CHRT rules in favour of First Nations Children’s Caring Society in discrimination complaint
Posted on behalf of Christian Whalen, Board Member
On Tuesday February 26 the Canadian Human Rights Tribunal released its long awaited decision in relation to the race and ancestry discrimination complaint against Canada filed in 2007 by the First Nations Child and Family Caring Society and the Assembly of First Nations. The complaint alleged that the federal government’s funding formula for child family services to First Nations children on reserve was inadequate to meet their needs and is discriminatory.
The federal government’s policy over decades has been to fund Child and Family Service Agencies on reserve on the basis of provincial spending in relation to children off reserves in the province or territory where the band agency is situated. This formula does not allow for adequate consideration of the needs of children on reserve and within their communities.
The Tribunal held that funding alone can be a service within the meaning of section 5 of the Canadian Human Rights Act but that the department of Aboriginal Affairs and Northern Development Canada is involved in the provision of child and family services to First Nations children on reserve. It held further that First Nations are adversely impacted and in some cases denied services by AANDC, and that race and/or ethnic or national origin are factors in that adverse impact or denial.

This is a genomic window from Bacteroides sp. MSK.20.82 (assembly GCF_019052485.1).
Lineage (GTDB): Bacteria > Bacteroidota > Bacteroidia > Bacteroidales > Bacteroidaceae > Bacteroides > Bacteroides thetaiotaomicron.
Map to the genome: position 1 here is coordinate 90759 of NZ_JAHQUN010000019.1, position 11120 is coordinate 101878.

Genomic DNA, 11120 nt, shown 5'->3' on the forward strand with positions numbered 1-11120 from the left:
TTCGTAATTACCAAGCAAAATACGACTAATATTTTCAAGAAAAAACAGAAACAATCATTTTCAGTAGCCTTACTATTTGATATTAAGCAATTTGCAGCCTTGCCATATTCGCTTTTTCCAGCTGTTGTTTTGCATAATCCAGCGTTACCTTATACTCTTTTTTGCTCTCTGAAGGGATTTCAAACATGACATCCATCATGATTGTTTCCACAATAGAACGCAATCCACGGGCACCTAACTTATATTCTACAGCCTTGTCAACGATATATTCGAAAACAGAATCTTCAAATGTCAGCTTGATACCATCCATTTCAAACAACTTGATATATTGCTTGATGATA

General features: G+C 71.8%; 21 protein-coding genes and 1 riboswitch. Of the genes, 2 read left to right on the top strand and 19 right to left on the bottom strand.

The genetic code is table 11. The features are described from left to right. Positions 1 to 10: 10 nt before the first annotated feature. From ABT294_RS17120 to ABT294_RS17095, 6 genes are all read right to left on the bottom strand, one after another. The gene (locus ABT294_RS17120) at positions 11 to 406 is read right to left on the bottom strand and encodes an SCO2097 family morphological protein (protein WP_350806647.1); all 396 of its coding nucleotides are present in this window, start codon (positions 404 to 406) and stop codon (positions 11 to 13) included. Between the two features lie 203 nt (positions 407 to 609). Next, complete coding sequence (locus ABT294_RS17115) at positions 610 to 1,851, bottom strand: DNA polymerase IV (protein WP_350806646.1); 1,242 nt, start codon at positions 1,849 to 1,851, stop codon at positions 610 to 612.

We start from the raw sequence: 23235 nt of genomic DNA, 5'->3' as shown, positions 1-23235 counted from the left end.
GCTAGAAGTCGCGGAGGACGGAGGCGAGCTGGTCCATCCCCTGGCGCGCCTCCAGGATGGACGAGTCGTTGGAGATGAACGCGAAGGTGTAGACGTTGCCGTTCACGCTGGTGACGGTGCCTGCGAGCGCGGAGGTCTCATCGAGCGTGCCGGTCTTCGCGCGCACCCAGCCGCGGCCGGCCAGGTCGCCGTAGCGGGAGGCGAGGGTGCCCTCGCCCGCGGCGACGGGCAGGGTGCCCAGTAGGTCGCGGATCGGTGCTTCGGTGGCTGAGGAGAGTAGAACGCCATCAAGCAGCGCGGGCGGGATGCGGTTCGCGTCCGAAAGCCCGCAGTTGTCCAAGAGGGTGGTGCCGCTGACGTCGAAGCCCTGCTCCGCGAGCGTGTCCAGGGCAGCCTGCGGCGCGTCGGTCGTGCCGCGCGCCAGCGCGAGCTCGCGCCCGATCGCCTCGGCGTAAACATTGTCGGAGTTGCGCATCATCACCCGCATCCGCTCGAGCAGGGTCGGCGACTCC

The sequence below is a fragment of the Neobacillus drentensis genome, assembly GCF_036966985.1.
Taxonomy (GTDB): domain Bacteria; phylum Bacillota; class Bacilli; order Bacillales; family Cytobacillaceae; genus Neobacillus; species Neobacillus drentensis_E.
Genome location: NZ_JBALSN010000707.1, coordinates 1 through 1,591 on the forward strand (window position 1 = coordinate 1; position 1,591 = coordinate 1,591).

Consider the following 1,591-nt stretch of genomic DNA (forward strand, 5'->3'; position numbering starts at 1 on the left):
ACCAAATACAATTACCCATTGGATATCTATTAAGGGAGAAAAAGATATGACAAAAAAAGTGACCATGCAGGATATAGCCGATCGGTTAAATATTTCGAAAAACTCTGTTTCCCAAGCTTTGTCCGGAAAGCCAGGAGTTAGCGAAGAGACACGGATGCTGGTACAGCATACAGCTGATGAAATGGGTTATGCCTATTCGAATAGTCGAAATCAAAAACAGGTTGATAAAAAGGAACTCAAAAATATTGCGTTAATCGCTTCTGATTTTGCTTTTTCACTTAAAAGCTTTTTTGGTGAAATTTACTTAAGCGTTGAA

The Tribunal held that not only were these adverse effects substantiated but that they “perpetuate historical disadvantages suffered by Aboriginal people’s, mainly as a result of the Residential Schools system”. The Tribunal members took the further step of acknowledging the harm occasioned: “The Panel acknowledges the suffering of those First Nations children or families who are or have been denied an equitable opportunity to remain together or to be reunited in a timely manner. We also recognize those First Nations children and families who are or have been adversely impacted by the government of Canada’s past and current child welfare practices on reserves.”
The Tribunal granted the declaratory relief sought by the complainants and reserved its decision on other remedies pending further submissions from the parties.
The decision is also of interest to child rights specialists given the Tribunal’s reliance on international law standards and obligations in reaching its conclusion. The Tribunal referenced the provisions of the UNCRC, it cited Canada’s Statement of Understanding in relation to the rights of First Nations children, it recalled the Child Rights Committee’s Concluding observations to Canada in response to Canada’s Third and Fourth reports and held that “Canada’s statements and commitments, whether expressed on the international scene or at the national level, should not be allowed to remain empty rhetoric.”
The full decision is available here: http://decisions.chrt-tcdp.gc.ca/chrt-tcdp/decisions/en/127700/1/document.do